Week Fifty Two

New York: part one

Posted in Uncategorized by sarahbakerhansen on 7 July 2008

I just got back from New York a few hours ago and the weekend was great. The weather (hot and steamy: welcome to the city in July) didn’t deter my friend Brad and me from having a fantastic time. We spent most of our time shopping, art viewing and eating during the day and going to fun restaurants and Broadway shows in the evening. For the sake of this blog, of course, I’ll focus on the art. Oh, the art.

I had a long list of museums I wanted to visit but a limited amount of time to do everything, so editing was a must. Brad and I narrowed our visits down to two museums and four shows: The Guggenheim’s Louise Bourgeois retrospective and the Brooklyn Museum’s trio of shows: Ghada Amer’s Love Has No End, the Takishi Murakami show and Judy Chicago’s iconic (and newly installed) piece “Dinner Party.” We also saw Jun Kaneko’s recently installed trio of giant heads on Park Avenue and Olafur Eliasson’s four “New York City Waterfalls” installed in the New York Harbor.

It was an art filled trip. I loved seeing the Bourgeois show, and Brad and I started at the top of the Guggenheim spiral and moved down — we started at most recent work and went to earliest — but were glad we did. It proved even more intriguing to look at the work and then read the wall labels. What was most interesting? The way the work made us feel often corresponded closely with the artist’s intent. At left is an image of one of my favorite pieces from the show: “Le Défi” from 1991.
I’d never been to the Brooklyn Museum, but the building is an imposing one and we chose it because three shows there wet my whistle. I wanted to see the much touted ©Murakami exhibit, and I have to say it was the least impressive show I saw, and also (Brad and I concurred) the creepiest. For me, I think Takishi Murakami’s hyper-sexualized, life size anime figures in various states of arousal were the least desirable; for Brad, it was the room filled completely with a wallpaper featuring thousands of eyeballs; the piece is called “Jellyfish Eyes.” (I felt this pink and green scheme pictured at left must have come from someone’s demented childhood fantasy.) What both turned us off the most? The gift shop smack in the center of the show where two white shirted Louis Vuitton employees stood at bored attention to hawk the latest collaboration between Murakami and Marc Jacobs: a mix of the iconic LV symbol against a camoflauge background (called Monogramoflauge.) I have to say as an aside, I did enjoy seeing a case full of the original Jacobs-Murakami handbag collaboration, though seeing them in an art gallery context was a little bit too weird. Also, after seeing so many terribly ugly knockoffs on the arms of teenagers everywhere, the excitement wasn’t what it would have once been, and it stood to reaffirm my hatred of chintzy knockoffs of all kinds. But I digress.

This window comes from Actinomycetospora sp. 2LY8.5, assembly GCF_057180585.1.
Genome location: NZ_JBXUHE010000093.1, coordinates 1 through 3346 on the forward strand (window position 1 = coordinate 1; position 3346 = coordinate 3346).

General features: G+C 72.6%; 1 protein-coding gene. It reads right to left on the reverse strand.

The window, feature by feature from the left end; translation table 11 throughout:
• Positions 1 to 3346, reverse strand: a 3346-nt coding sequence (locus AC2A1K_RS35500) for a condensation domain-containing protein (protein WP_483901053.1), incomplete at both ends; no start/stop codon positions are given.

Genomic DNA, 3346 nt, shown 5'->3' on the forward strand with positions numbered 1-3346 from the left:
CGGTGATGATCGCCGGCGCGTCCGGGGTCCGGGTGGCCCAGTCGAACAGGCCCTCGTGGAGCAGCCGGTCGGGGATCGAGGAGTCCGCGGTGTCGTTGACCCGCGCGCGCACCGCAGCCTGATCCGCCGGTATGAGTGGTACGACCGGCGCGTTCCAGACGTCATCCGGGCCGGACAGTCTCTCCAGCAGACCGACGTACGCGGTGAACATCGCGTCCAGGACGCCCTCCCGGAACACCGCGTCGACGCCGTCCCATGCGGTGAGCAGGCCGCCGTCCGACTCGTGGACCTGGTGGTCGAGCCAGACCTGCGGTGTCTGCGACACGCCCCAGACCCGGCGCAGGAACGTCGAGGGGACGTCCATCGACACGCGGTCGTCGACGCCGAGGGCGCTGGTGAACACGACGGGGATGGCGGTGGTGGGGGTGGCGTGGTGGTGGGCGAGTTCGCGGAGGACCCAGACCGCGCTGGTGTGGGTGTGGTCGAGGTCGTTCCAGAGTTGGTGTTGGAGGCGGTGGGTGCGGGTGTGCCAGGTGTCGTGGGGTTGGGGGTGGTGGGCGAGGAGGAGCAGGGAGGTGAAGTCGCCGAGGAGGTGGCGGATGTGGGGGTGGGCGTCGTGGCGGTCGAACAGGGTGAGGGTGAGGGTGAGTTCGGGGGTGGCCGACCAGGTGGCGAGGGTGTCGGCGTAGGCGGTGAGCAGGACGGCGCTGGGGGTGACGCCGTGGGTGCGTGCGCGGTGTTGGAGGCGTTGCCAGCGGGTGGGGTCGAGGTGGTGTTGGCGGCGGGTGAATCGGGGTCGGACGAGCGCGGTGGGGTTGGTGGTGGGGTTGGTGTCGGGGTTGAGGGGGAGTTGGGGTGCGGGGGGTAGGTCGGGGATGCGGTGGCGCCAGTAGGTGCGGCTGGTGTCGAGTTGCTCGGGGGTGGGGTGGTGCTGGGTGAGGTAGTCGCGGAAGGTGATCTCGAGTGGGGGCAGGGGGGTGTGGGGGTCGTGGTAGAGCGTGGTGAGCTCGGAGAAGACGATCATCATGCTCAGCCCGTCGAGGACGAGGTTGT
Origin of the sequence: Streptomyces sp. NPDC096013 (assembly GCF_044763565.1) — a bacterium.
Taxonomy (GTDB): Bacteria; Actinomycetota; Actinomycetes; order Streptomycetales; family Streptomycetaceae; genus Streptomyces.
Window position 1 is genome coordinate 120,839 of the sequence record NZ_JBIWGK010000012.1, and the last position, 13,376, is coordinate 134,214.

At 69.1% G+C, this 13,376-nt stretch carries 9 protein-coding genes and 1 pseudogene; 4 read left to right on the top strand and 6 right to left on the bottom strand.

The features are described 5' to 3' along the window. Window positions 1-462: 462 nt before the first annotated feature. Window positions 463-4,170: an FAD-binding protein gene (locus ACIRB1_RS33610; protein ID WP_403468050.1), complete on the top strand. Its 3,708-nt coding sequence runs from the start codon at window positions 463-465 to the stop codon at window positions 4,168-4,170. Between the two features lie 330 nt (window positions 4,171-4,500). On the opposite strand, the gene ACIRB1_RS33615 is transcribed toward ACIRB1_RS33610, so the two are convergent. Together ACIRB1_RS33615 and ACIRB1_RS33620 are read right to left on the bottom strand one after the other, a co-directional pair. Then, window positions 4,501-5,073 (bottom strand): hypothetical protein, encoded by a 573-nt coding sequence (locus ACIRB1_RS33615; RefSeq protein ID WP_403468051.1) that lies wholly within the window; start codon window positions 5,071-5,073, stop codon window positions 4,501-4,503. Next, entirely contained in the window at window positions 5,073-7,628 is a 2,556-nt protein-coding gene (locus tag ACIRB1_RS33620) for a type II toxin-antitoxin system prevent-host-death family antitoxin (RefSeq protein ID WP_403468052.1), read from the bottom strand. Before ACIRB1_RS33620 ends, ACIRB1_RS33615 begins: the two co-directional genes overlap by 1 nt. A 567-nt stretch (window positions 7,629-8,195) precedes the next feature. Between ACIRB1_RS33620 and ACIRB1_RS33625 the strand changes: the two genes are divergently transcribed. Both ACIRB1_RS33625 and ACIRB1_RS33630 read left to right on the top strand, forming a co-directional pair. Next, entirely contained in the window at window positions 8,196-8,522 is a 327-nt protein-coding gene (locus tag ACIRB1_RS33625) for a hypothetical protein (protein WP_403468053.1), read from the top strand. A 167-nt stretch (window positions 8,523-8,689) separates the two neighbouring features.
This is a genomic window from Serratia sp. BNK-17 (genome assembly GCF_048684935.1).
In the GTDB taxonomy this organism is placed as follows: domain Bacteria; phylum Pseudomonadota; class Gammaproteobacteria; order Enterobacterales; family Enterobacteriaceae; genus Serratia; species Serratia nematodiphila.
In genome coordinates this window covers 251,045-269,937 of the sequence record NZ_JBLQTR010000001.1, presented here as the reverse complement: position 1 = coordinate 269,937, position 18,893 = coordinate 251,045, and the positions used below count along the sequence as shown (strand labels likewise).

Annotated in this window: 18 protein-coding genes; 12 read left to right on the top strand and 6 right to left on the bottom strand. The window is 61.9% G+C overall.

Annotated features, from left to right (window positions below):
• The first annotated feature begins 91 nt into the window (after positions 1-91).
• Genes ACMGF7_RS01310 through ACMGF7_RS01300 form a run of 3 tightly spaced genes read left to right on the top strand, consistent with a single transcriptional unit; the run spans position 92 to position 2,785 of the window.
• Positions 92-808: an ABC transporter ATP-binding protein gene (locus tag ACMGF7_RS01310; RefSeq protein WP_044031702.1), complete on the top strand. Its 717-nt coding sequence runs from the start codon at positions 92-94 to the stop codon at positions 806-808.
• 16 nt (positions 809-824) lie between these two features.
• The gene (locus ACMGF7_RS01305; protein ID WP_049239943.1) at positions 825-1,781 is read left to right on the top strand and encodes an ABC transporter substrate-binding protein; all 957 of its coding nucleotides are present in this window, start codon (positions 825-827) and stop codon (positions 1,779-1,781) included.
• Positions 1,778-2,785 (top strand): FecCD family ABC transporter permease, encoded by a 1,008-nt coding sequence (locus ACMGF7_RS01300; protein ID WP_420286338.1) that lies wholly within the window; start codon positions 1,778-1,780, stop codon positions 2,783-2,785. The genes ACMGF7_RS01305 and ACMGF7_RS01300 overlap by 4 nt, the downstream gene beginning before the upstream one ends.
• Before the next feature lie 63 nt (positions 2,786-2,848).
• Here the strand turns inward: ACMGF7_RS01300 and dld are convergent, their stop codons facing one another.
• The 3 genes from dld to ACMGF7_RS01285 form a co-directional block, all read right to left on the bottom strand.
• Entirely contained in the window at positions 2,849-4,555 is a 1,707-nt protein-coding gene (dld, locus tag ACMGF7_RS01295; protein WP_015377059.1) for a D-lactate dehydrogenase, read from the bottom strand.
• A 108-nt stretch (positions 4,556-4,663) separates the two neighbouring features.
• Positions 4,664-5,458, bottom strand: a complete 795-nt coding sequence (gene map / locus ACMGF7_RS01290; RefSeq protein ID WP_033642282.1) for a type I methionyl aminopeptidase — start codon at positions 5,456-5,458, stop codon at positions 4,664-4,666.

The other two shows we saw at the Brooklyn Museum were fantastic. My friend (and former Omahan) Peter Fankhauser is one of New York-based artist Ghada Amer’s studio assistants, and it was a can’t-miss opportunity for me to check out Amer’s show, Love Has No End, while I was there. It was fantastic. It’s the first United States survey show of her work, and the fifty pieces in the show include some of her most iconic work. She’s a self-described painter, but some of the most stunning works featured her singular embroidery work. I also greatly enjoyed her thought-provoking performance pieces, captured here in photographs and words. The image at right was one of my favorite pieces: “Barbie Loves Ken” and “Ken Loves Barbie” are doll shaped straitjackets embroidered with the titles of the pieces. Brilliant.

If you’ve never seen (or heard) of Judy Chicago or her famous 1970s work “The Dinner Party,” I highly advise you to learn about it online, or else check it out if you’re planning a New York visit. It’s simply wonderful. The Brooklyn Museum’s new installation of the piece does it justice, and the historical context makes it seem more current than ever.

Tomorrow, I’ll blog about the two huge public art projects I saw while I was in the city.

Happy Monday!
photos courtesy of the Guggenheim Museum and the Brooklyn Museum.
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